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Front Page » Real Estate » Miami Beach entranceway project given a city ‘go’

Miami Beach entranceway project given a city ‘go’

Written by on February 18, 2020
Miami Beach entranceway project given a city ‘go’

Miami Beach and developers at 500-700 Alton Road have reached a settlement that allows several signature projects to proceed.

The commission agreed last week to settle with Park on Fifth developers after the city Board of Adjustment sided with developers’ interpretation of the city’s decades-old calculation of floor area ratio that excludes covered stairs, elevator shafts, mechanical chutes and chases. The city is appealing the board’s decision. 

The settlement clears the way to construct a 330-unit tower as well as a 3-acre park to be conveyed to the city and a kaleidoscopic bridge to soar over Fifth Street by the MacArthur Causeway.

The final obstacle was the city’s request to developers for $750,000 to indemnify them from other potential lawsuits. The developers, however, said they would pay only $200,000 plus reimburse the city $270,000 for legal fees incurred in the dispute.

Russell Galbut, whose Crescent Heights teamed up with Terra Group for the project, said, “There’s no reason to hold us hostage for other candidates that we don’t control, other lawsuits that we don’t control. It is an absurdity.”

Commissioners weighed whether the $200,000 would be adequate, expecting similar cases. City outside counsel Jeffrey Bass had identified five potential claimants.

Commissioner Ricky Arriola then asked for $300,000, to which the developers acceded.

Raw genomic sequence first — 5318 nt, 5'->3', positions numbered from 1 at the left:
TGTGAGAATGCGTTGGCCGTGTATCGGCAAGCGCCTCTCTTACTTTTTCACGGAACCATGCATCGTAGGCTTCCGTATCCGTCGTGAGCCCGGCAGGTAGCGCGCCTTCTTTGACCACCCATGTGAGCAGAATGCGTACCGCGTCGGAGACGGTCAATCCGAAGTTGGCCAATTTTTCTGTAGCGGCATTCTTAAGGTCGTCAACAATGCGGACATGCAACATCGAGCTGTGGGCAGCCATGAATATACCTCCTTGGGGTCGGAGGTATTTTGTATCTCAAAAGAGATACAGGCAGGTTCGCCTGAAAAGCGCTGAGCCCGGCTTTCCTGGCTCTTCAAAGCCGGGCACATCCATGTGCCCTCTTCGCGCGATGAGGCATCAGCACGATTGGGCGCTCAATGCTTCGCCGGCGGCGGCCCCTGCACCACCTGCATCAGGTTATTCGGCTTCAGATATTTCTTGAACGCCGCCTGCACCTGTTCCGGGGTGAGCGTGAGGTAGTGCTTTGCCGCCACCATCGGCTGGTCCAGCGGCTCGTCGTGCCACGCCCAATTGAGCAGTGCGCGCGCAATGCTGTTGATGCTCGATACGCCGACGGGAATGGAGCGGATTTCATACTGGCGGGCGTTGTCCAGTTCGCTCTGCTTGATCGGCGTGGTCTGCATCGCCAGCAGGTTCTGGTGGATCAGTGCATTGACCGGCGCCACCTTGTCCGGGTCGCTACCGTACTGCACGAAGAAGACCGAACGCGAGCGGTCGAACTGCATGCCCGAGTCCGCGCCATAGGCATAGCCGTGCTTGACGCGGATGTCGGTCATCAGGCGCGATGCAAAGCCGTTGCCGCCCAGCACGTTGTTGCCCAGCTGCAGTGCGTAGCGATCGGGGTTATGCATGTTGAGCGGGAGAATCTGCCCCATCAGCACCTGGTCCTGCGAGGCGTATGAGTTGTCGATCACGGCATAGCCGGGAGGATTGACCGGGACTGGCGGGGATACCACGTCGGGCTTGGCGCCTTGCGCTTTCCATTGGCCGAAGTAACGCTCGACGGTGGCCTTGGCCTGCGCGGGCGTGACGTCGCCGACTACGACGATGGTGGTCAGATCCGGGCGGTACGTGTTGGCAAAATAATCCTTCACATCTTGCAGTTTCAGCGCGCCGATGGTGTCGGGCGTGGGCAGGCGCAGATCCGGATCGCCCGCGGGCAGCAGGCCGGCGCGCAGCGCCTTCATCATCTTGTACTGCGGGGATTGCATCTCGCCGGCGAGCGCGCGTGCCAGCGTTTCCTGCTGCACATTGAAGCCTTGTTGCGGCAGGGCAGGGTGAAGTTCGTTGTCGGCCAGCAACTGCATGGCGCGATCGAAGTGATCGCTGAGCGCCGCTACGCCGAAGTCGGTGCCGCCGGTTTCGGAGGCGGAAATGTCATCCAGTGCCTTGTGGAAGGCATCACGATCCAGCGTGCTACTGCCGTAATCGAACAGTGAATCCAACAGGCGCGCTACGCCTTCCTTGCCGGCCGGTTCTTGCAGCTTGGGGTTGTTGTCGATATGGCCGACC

The commission also voted for a clarifying amendment to the city’s floor area calculation and the second amendment to the development agreement. 

”I’m pretty certain that every one of my colleagues and I as well as the city attorneys have tried very hard to defend the sanctity of the city zoning,” Mayor Dan Gelber said. “Sometimes you make a decision to settle something because you realize there’s a risk if you litigate it.”

One Response to Miami Beach entranceway project given a city ‘go’

  1. Mordechai Foral

    April 13, 2020 at 8:06 pm

    Building more homes in high-income areas so that high-income residents don’t spill over as much into lower income areas and displace low-income people is a good idea, to me. I think it’s cool that Miami Beach is walkable and beautiful. Construction jobs and additional tax revenue are always welcome, too. Construction and government workers are likelier than average workers to be union members, and strengthening the finances, leverage, and organization of workers is crucial to making happiness and dignity possible for more ordinary Americans.